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Added Support for Arbitrary Jekyll YAML Fields

Clean up your drafts folder and start using `_drafts` for actual drafts! Learn how to set the publish field to false in Jekyll Front Matter, adjust list comprehension to filter out unpublished posts, and preserve fields during the YAML-chopping step. Improve the core yamlchop function with a before and after example and see the result with the first release under the new code.

I Improved my Code and Gained More Control Over My Blog Posts

By Michael Levin

Thursday, May 4, 2023

My drafts folder is really cleaned up since I “rebased” my public site repo. And so I can start using _drafts for actual drafts. Let’s go look at the publishing status field in Jekyll… yup. Jekyll Front Matter

I can set publish to false, and that’s just a super quick fix to keep the YAML where it is and still turn off the publishing of that one particular post. I may have to adjust the list comprehension to filter out unpublished posts, but that’s easy.

More important is making those fields get preserved during the YAML-chopping step. I very deliberately write the fields in a certain order and do some processing, because those fields don’t actually exist source-side. That would be keywords, description, and headline. OpenAI writes those, so I don’t just dump the data-structure from source. There’s also other fields not written by OpenAI, but which I calculate and layer in. That’s mostly just the categories field right now.

Ah! A chance to improve the core yamlchop function! Wow, that really just amounted to cleaning up yaml_chop(). Here’s the new code:

def yaml_chop():
    # __   __ _    __  __ _     |  ____ _                  _  _  _
    # \ \ / // \  |  \/  | |    | / ___| |__   ___  _ __  | || || |
    #  \ V // _ \ | |\/| | |    || |   | '_ \ / _ \| '_ \ | || || |
    #   | |/ ___ \| |  | | |___ || |___| | | | (_) | |_) ||_||_||_|
    #   |_/_/   \_\_|  |_|_____|| \____|_| |_|\___/| .__/ (_)(_)(_)
    fig("Chop the YAML!")  #    |                  |_|
    """Chop a YAMLesque text-file into the individual text-files (posts) it implies."""
    for i, (fm, body, combined) in enumerate(yaml_generator(YAMLESQUE)):
        if fm and isinstance(fm, dict) and len(fm) > 2:

            # Print a progress indicator:
            if (i + 1) % 10 == 0:
                print(f"{i+1} ", end="", flush=True)

            # Build the categories:
            keyword_list = fm["keywords"].split(", ")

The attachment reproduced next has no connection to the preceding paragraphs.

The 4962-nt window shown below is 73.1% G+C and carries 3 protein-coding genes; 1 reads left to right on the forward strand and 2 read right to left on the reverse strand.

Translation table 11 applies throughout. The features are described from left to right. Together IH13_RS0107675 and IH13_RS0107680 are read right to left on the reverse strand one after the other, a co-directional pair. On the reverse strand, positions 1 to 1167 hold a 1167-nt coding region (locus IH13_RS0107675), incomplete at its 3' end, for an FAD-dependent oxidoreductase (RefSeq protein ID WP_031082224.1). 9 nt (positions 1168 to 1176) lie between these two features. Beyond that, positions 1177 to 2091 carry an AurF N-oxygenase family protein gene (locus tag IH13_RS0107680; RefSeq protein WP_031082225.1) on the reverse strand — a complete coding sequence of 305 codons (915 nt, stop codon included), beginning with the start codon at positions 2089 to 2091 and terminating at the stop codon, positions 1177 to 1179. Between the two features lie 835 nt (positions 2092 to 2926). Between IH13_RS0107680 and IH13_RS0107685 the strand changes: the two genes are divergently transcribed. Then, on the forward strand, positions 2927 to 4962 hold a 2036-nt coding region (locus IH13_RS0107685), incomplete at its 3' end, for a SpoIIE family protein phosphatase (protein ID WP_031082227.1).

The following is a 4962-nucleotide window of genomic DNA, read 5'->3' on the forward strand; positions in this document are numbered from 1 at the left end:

top_cats = get_top_cats()
            categories = set()
            for keyword in keyword_list:
                keyword = keyword.lower()
                nkey = normalize_key(keyword)
                if keyword in top_cats or nkey in top_cats:
            categories = ", ".join(categories)
            fm["categories"] = categories
            # Format the date:
            adate = fm["date"]
            date_object = datetime.strptime(adate, "%a %b %d, %Y")
            adate = date_object.strftime("%Y-%m-%d")
            fm["date"] = adate

            # Build the permalink:
            stem = slugify(fm["title"])
            fm["permalink"] = f"{BLOG}{stem}/"

            filename = f"{OUTPUT_PATH}/{adate}-{stem}.md"
            with open(filename, "w", encoding="utf-8") as fh:
                for afield in fm:
                    fh.write(f"{afield}: {sq(fm[afield])}\n")
                fh.write("layout: post\n")
                fh.write("\n## Categories\n")
                for asubcat in categories.split(", "):
                    asubcat = asubcat.strip().lower()
                    if asubcat in top_cats:
                        fh.write(f"\n<li><h4><a href='/{slugify(asubcat)}/'>{cdict[asubcat]['title']}</a></h4></li>")

There we go! How much cleaner is that? And now with that light touch, it becomes more powerful. This is always the best case scenario. Through actually cleaning up and making less code (but for comments), your code becomes more under your control and more powerful. Now any discretionary fields I feel like dropping into the longfile-source, I can do so, and they will be handled automatically. This goes for Jekyll-supported fields like published, or ones that I make up for special template-handling purposes and other customizations. Very powerful.

Okay, I’m doing my first release under this new code. Let’s see if that blog post becomes unpublished and what it does to the arrows.